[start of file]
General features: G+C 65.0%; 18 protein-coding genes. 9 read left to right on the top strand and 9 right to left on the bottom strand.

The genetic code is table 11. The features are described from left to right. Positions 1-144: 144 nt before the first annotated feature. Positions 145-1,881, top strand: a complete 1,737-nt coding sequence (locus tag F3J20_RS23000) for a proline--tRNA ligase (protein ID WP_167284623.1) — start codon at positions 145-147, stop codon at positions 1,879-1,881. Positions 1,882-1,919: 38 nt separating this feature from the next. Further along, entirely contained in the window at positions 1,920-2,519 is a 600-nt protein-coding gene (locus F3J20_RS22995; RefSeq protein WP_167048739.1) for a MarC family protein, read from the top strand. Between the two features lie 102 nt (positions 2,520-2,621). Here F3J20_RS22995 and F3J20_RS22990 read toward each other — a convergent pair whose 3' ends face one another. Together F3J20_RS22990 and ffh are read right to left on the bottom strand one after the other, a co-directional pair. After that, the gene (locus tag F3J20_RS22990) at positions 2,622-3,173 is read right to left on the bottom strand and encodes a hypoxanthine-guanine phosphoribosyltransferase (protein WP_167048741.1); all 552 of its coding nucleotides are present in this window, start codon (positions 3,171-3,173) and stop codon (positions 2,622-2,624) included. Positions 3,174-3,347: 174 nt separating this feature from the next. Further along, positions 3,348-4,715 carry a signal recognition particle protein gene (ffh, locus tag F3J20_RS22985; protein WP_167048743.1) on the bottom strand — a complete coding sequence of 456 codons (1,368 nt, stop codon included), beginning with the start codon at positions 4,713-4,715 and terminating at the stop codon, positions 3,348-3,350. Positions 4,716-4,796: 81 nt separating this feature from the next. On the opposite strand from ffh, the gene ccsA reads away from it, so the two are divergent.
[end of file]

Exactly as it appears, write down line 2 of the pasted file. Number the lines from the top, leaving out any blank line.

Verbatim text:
The genetic code is table 11. The features are described from left to right. Positions 1-144: 144 nt before the first annotated feature. Positions 145-1,881, top strand: a complete 1,737-nt coding sequence (locus tag F3J20_RS23000) for a proline--tRNA ligase (protein ID WP_167284623.1) — start codon at positions 145-147, stop codon at positions 1,879-1,881. Positions 1,882-1,919: 38 nt separating this feature from the next. Further along, entirely contained in the window at positions 1,920-2,519 is a 600-nt protein-coding gene (locus F3J20_RS22995; RefSeq protein WP_167048739.1) for a MarC family protein, read from the top strand. Between the two features lie 102 nt (positions 2,520-2,621). Here F3J20_RS22995 and F3J20_RS22990 read toward each other — a convergent pair whose 3' ends face one another. Together F3J20_RS22990 and ffh are read right to left on the bottom strand one after the other, a co-directional pair. After that, the gene (locus tag F3J20_RS22990) at positions 2,622-3,173 is read right to left on the bottom strand and encodes a hypoxanthine-guanine phosphoribosyltransferase (protein WP_167048741.1); all 552 of its coding nucleotides are present in this window, start codon (positions 3,171-3,173) and stop codon (positions 2,622-2,624) included. Positions 3,174-3,347: 174 nt separating this feature from the next. Further along, positions 3,348-4,715 carry a signal recognition particle protein gene (ffh, locus tag F3J20_RS22985; protein WP_167048743.1) on the bottom strand — a complete coding sequence of 456 codons (1,368 nt, stop codon included), beginning with the start codon at positions 4,713-4,715 and terminating at the stop codon, positions 3,348-3,350. Positions 4,716-4,796: 81 nt separating this feature from the next. On the opposite strand from ffh, the gene ccsA reads away from it, so the two are divergent.